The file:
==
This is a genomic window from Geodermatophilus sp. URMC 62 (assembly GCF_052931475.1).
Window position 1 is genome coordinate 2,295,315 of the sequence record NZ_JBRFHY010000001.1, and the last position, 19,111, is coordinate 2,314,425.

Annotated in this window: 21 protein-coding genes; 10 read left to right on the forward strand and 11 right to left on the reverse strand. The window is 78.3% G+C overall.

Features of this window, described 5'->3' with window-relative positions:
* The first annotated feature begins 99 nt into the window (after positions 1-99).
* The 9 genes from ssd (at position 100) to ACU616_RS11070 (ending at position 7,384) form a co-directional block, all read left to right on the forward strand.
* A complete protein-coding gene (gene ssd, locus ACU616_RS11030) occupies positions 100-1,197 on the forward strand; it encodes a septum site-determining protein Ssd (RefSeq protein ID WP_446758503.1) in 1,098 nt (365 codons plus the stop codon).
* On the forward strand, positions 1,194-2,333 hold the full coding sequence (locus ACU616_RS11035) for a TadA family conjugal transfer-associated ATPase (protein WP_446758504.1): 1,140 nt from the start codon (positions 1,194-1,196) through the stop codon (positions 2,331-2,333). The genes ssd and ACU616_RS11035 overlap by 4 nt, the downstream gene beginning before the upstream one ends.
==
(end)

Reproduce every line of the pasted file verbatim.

This is a genomic window from Geodermatophilus sp. URMC 62 (assembly GCF_052931475.1).
Window position 1 is genome coordinate 2,295,315 of the sequence record NZ_JBRFHY010000001.1, and the last position, 19,111, is coordinate 2,314,425.

Annotated in this window: 21 protein-coding genes; 10 read left to right on the forward strand and 11 right to left on the reverse strand. The window is 78.3% G+C overall.

Features of this window, described 5'->3' with window-relative positions:
* The first annotated feature begins 99 nt into the window (after positions 1-99).
* The 9 genes from ssd (at position 100) to ACU616_RS11070 (ending at position 7,384) form a co-directional block, all read left to right on the forward strand.
* A complete protein-coding gene (gene ssd, locus ACU616_RS11030) occupies positions 100-1,197 on the forward strand; it encodes a septum site-determining protein Ssd (RefSeq protein ID WP_446758503.1) in 1,098 nt (365 codons plus the stop codon).
* On the forward strand, positions 1,194-2,333 hold the full coding sequence (locus ACU616_RS11035) for a TadA family conjugal transfer-associated ATPase (protein WP_446758504.1): 1,140 nt from the start codon (positions 1,194-1,196) through the stop codon (positions 2,331-2,333). The genes ssd and ACU616_RS11035 overlap by 4 nt, the downstream gene beginning before the upstream one ends.